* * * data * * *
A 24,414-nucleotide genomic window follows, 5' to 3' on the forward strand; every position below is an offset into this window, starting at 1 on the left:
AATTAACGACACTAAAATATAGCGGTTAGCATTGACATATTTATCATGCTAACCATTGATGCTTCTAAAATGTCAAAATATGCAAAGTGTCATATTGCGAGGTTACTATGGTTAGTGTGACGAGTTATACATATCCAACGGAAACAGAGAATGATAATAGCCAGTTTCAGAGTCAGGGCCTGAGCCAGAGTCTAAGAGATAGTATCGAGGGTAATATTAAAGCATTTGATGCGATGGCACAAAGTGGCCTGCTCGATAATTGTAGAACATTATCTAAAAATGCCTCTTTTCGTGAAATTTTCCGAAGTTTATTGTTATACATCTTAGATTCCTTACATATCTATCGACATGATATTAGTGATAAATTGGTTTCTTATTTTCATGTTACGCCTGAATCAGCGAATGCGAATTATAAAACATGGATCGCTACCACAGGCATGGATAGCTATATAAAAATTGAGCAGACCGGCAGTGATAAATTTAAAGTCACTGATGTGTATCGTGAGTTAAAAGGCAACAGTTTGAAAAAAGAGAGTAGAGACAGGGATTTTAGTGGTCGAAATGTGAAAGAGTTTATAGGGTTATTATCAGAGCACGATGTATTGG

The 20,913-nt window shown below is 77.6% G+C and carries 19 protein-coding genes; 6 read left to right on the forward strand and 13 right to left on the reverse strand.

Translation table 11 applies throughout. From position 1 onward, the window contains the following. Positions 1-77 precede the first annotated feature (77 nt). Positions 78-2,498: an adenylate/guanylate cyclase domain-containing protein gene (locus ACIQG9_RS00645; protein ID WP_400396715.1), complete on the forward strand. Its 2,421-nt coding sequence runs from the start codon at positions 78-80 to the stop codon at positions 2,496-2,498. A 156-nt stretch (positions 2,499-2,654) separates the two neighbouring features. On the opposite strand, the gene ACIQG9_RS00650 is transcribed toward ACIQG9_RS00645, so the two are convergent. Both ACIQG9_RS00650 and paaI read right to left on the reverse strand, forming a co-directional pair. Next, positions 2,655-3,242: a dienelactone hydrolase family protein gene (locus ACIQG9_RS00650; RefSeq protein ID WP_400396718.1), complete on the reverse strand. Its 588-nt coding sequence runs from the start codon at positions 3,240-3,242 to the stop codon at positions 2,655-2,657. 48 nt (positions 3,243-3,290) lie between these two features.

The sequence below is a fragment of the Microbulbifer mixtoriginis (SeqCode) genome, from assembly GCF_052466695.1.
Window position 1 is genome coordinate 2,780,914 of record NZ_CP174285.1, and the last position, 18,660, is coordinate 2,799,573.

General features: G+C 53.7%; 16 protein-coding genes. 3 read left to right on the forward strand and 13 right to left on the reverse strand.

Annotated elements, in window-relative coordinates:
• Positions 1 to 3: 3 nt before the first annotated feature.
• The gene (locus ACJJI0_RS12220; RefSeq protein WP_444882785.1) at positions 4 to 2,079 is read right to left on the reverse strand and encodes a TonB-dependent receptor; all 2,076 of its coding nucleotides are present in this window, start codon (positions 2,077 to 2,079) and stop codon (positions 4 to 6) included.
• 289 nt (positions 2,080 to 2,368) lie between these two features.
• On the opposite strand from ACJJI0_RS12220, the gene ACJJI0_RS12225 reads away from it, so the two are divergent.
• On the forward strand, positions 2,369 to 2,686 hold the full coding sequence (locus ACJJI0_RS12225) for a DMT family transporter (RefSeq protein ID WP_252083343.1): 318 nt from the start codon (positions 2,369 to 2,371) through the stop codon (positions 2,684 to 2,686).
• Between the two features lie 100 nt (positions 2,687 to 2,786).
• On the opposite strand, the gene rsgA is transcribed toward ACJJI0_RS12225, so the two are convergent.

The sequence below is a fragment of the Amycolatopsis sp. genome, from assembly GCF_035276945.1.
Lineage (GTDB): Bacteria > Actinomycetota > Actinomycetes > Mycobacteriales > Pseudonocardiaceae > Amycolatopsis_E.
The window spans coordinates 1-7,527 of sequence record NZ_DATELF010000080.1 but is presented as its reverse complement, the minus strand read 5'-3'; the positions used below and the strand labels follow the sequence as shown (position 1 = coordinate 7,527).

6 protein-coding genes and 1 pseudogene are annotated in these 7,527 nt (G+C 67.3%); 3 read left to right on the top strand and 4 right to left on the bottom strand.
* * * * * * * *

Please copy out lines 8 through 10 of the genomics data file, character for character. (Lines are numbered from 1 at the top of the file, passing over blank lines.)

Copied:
Annotated elements, in window-relative coordinates:
• Positions 1 to 3: 3 nt before the first annotated feature.
• The gene (locus ACJJI0_RS12220; RefSeq protein WP_444882785.1) at positions 4 to 2,079 is read right to left on the reverse strand and encodes a TonB-dependent receptor; all 2,076 of its coding nucleotides are present in this window, start codon (positions 2,077 to 2,079) and stop codon (positions 4 to 6) included.